1. [Guideline] Bonow RO, Carabello BA, Chatterjee K, de Leon AC Jr, Faxon DP, Freed MD, et al. 2008 focused update incorporated into the ACC/AHA 2006 guidelines for the management of patients with valvular heart disease: a report of the American College of Cardiology/American Heart Association Task Force on Practice Guidelines (Writing Committee to revise the 1998 guidelines for the management of patients with valvular heart disease). Endorsed by the Society of Cardiovascular Anesthesiologists, Society for Cardiovascular Angiography and Interventions, and Society of Thoracic Surgeons. J Am Coll Cardiol. 2008 Sep 23. 52(13):e1-142. [Medline]. [Full Text].

  2. Borer JS, Bonow RO. Contemporary approach to aortic and mitral regurgitation. Circulation. 2003 Nov 18. 108(20):2432-8. [Medline].

  3. Carabello BA. Management of valvular regurgitation. Curr Opin Cardiol. 1995 Mar. 10(2):124-7. [Medline].

  4. Carabello BA. Mitral valve disease. Curr Probl Cardiol. 1993 Jul. 18(7):423-78. [Medline].

  5. Fenster MS, Feldman MD. Mitral regurgitation: an overview. Curr Probl Cardiol. 1995 Apr. 20(4):193-280. [Medline].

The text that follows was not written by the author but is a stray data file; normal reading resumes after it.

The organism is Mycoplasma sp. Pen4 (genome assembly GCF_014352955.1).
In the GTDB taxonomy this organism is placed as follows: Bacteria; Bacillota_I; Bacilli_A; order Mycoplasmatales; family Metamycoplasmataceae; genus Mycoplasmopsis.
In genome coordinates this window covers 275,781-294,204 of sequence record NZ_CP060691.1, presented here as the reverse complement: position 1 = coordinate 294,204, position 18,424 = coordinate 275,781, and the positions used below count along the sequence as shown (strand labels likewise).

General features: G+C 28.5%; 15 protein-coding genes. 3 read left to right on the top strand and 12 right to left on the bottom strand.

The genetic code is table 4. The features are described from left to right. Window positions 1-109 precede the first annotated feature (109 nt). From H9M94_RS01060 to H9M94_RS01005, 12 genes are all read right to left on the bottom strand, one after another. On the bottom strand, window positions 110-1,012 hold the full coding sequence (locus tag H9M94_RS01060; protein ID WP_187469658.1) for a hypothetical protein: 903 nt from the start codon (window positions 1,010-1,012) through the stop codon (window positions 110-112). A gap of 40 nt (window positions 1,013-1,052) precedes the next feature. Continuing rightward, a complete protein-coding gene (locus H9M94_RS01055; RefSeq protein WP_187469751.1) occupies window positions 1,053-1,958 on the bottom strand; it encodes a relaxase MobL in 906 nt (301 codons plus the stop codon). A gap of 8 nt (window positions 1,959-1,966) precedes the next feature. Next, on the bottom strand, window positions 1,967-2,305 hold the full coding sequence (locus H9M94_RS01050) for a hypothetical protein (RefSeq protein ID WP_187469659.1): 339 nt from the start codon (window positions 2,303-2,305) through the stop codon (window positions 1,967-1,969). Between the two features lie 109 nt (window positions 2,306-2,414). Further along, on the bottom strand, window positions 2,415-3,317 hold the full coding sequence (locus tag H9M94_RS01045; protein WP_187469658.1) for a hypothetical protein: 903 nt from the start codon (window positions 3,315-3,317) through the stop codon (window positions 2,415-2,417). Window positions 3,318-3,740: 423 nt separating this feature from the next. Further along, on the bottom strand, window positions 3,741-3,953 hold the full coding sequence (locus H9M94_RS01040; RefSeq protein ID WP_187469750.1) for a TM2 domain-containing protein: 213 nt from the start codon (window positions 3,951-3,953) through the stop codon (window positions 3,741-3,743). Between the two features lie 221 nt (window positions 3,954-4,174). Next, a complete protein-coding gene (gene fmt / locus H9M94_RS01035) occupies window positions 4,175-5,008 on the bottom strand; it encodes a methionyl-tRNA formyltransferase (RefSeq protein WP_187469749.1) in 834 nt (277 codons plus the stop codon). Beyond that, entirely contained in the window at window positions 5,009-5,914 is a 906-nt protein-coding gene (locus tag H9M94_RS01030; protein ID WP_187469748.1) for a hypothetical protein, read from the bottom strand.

6. Filsoufi F, Salzberg SP, Adams DH. Current management of ischemic mitral regurgitation. Mt Sinai J Med. 2005 Mar. 72(2):105-15. [Medline].

  7. Gaasch WH, Eisenhauer AC. The management of mitral valve disease. Curr Opin Cardiol. 1996 Mar. 11(2):114-9. [Medline].

  8. Schon HR. Medical treatment of chronic valvular regurgitation. J Heart Valve Dis. 1995 Oct. 4 Suppl 2:S170-4. [Medline].

  9. Wisenbaugh T. Mitral valve disease. Curr Opin Cardiol. 1994 Mar. 9(2):146-51. [Medline].

  10. Zito C, Manganaro R, Khandheria B, et al. Usefulness of left atrial reservoir size and left ventricular untwisting rate for predicting outcome in primary mitral regurgitation. Am J Cardiol. 2015 Oct 15. 116(8):1237-44. [Medline].

  11. Arsalan M, Squiers JJ, DiMaio JM, Mack MJ. Catheter-based or surgical repair of the highest risk secondary mitral regurgitation patients. Ann Cardiothorac Surg. 2015 May. 4(3):278-83. [Medline].

 
Previous
Next
 
Transesophageal echocardiogram demonstrating prolapse of both mitral valve leaflets during systole.
Transthoracic echocardiogram demonstrating bioprosthetic mitral valve dehiscence with paravalvular regurgitation.
Severe mitral regurgitation as depicted with color Doppler echocardiography.
Four-chamber apical view of a 2-dimensional transthoracic echocardiogram demonstrates mitral valve prolapse (MVP), a common cause of mitral regurgitation.
 
 
 
All material on this website is protected by copyright, Copyright © 1994-2016 by WebMD LLC. This website also contains material copyrighted by 3rd parties.